This article will not only provide step by step instructions on the basic wiring of a switch, but it will also provide a fundamental explanation of how it functions. It is important to note that this is the most basic way to wire a switch. There are other circumstances which may require different wiring methods, however once the knowledge of the most basic wiring is gained it makes it simpler to understand more complex methods.

A switch is essentially a point in an electrical circuit which (if in the off position) does not allow the current to continue its flow onwards throughout the circuit. A switch requires a conductor providing power (line) and another conductor to continue the current's flow into the respective device it is controlling (in most cases a light) which is known as the load.

Before wiring any electrical device it is important to remember: DO NOT WORK ON LIVE CIRCUITS. Check for live current with a voltage tester which can be purchased at most hardware stores.

In most cases the switch box will have 2 black wires and 2 white wires in them. 1 of the black wires is the line wire and that will be the one that carries the current to the switch. During the rough-in phase of electrical installations it is common to identify the line wire by stripping a small portion of the tip once it is in the device box, however if it is not stripped it can be identified by any number of means.

Some ways include: tracing the wire by eye to see which one leads from the panel and which is directed towards the load, turning on the breaker at the panel (assuming the wire is connected) and checking which one becomes live at the switch box, checking for continuity with a multi-meter (assuming one is available). It is not really necessary to identify which wire is line or load in this instance but it is still useful to know which is which for other applications.

Before wiring the switch you will need a few tools and materials: linesmen pliers, side cutters, wire strippers, and a red Robinson as well as a green Robinson (square head) screwdriver. You will also need 1 wire connector (commonly known as marrettes in the electrical trade).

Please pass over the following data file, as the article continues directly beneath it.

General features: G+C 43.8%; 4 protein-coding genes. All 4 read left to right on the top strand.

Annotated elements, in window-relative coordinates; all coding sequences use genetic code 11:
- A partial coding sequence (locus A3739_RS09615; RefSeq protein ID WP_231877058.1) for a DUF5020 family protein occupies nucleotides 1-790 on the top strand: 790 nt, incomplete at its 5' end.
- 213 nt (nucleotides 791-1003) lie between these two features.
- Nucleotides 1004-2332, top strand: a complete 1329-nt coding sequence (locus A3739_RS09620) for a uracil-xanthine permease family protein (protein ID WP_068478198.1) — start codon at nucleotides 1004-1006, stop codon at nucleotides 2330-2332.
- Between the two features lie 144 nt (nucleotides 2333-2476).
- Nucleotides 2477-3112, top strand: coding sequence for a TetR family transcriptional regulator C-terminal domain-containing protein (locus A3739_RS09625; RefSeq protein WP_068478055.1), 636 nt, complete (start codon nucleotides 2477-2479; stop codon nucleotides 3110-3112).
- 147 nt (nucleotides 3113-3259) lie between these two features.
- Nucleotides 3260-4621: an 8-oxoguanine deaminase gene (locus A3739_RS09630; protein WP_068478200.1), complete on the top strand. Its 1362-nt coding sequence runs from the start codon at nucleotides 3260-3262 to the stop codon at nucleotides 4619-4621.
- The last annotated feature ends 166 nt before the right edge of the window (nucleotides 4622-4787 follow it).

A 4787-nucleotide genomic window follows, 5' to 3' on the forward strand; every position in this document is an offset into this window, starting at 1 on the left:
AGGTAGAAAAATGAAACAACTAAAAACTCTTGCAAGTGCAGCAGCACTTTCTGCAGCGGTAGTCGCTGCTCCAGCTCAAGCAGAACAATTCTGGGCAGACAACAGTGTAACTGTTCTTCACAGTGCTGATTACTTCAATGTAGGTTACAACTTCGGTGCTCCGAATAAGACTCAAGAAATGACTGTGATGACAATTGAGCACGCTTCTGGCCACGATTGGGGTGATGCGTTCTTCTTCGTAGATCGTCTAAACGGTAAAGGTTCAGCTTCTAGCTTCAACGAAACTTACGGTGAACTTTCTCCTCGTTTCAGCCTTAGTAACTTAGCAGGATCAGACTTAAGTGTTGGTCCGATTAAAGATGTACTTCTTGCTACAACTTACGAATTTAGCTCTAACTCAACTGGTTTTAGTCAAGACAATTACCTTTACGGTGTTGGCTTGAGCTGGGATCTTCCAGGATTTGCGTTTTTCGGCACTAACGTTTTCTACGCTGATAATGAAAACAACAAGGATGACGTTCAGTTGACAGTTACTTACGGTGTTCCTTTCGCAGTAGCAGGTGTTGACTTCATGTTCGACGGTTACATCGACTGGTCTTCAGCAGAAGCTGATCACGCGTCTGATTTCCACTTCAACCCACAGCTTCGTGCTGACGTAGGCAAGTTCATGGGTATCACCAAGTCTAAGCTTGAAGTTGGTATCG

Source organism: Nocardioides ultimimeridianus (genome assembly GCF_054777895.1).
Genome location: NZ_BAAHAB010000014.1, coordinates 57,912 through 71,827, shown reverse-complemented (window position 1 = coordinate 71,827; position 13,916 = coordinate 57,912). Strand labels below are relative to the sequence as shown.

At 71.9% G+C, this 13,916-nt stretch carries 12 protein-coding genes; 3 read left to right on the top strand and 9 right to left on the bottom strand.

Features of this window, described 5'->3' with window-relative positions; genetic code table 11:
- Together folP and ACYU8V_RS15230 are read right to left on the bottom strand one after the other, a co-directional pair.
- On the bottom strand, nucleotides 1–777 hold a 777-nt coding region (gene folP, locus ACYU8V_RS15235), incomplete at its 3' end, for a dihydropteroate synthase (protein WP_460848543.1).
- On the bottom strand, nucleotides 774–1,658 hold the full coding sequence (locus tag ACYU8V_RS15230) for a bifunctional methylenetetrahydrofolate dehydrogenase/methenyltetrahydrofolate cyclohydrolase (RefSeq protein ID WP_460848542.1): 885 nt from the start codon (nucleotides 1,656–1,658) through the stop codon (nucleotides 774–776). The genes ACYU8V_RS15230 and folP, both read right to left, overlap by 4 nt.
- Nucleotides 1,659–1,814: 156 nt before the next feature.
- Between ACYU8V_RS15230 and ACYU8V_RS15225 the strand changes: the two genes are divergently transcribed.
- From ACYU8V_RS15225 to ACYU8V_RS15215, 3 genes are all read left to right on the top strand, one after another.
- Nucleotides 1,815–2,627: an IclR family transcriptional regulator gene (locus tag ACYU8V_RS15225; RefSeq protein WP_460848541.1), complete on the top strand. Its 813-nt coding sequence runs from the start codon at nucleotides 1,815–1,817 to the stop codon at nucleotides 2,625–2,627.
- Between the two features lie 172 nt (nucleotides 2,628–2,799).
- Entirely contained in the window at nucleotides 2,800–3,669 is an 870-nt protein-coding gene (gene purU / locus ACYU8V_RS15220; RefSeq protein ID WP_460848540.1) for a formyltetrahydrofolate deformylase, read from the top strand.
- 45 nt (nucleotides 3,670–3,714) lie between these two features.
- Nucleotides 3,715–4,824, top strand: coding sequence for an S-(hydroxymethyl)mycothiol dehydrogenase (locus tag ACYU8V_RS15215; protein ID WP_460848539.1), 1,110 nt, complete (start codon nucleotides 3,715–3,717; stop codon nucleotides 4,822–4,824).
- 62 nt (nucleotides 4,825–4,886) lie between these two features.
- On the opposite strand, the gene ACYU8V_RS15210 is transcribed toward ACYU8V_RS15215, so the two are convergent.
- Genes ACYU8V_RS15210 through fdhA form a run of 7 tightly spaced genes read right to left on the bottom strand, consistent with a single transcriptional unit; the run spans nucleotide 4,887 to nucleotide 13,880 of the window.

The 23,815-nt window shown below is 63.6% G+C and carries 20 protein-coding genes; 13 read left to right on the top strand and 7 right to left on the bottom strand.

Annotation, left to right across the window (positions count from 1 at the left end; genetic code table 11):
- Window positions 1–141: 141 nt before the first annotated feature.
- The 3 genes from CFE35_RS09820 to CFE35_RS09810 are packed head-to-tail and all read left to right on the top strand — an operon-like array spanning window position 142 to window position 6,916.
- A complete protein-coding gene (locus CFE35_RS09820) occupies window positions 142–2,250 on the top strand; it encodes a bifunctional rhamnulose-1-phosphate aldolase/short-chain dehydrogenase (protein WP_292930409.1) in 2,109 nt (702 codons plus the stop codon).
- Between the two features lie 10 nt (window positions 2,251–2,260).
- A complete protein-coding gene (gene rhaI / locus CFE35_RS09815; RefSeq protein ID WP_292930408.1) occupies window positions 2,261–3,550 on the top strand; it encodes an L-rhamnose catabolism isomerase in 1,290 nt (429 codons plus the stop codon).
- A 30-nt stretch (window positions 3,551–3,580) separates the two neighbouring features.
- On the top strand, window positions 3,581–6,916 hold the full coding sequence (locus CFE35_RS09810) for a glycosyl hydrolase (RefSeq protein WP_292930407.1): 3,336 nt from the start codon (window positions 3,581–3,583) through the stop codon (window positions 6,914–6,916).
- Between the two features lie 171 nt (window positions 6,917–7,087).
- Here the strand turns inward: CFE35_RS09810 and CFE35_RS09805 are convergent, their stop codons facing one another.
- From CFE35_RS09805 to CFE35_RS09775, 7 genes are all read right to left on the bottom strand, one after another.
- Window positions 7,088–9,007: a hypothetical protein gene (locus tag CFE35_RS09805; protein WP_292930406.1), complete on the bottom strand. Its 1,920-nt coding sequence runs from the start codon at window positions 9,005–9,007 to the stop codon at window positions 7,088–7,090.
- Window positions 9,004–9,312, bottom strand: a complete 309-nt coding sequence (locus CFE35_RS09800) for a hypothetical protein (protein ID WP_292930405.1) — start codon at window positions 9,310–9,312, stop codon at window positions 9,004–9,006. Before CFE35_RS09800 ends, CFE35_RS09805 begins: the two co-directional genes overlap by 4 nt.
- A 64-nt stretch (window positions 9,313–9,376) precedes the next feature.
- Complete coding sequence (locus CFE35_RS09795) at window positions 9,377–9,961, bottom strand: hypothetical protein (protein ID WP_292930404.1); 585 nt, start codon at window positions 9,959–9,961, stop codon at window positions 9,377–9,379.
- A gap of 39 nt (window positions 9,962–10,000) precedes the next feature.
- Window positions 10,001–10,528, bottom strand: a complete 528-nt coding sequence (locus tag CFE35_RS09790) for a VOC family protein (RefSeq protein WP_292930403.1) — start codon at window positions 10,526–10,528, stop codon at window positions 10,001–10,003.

If you are looking at a switch box, and there are two 2-wire Romex cables cut into it then you are ready to wire the switch. Once again make sure the wires are not live, check for voltage and if they are live turn off the circuit from the electrical panel. Take the bare copper wire (known as the ground). Wrap them around the screws in the back of the box (ground screws) and use your red Robinson screwdriver to tighten the screw. Next wrap one of them around the green screw on the switch, use your green Robinson to tighten the screw. With the side cutters, cut the other copper ground wire close to the screw but make sure it is wrapper around its ground screw and tightened securely as well, this will insure that the device box is in fact grounded. Should a problem occur, it will cause the breaker to trip which could prevent a potential electrical fire.

Take the two white wires (also known as neutrals) strip about 3/4 of an inch off the tips with the wire strippers, twist the exposed copper together with the linesmen pliers, and cap this connection or junction with a marrette. Tuck the connected whites into the box as far back as possible insure enough room for the actual switch device.

Most 120 volt single pole switches have 2 brass screws on the right side, please make sure that the switch is in fact "right side up" when installed or else flipping it down will be "on" and flipping it up will be "off" (this is counter-intuitive and just not commonly accepted). Strip the two black wires then wrap the exposed copper of one around one brass screw and the exposed copper of other wire around the other brass screw. If you wrap both around the same brass screw they are in contact and the circuit will be constant defeating the whole purpose of this switch. So make sure the two black wires are on separate screws. Once they are wrapped around tighten the screws with a green Robinson screwdriver. Note to save time some switches have inserts on the back of them to avoid having to wrap the copper around the screws.

Once this is completed it is also good practice to wrap electrical tape once around the switch covering the screws to help prevent contact with the metal of the box. Screw the switch into the box (usually the screws are already on the switch and it is just a matter of lining them up with the holes at the top and bottom of the box). Tighten it securely but don't over tighten it. Finish off by covering it with a switch plate, turning on the circuit from the panel, and then see if it works by physically flipping the switch. If the lights (or whatever the load is) turn on then it is wired correctly. Congratulations you have just successfully wired a switch.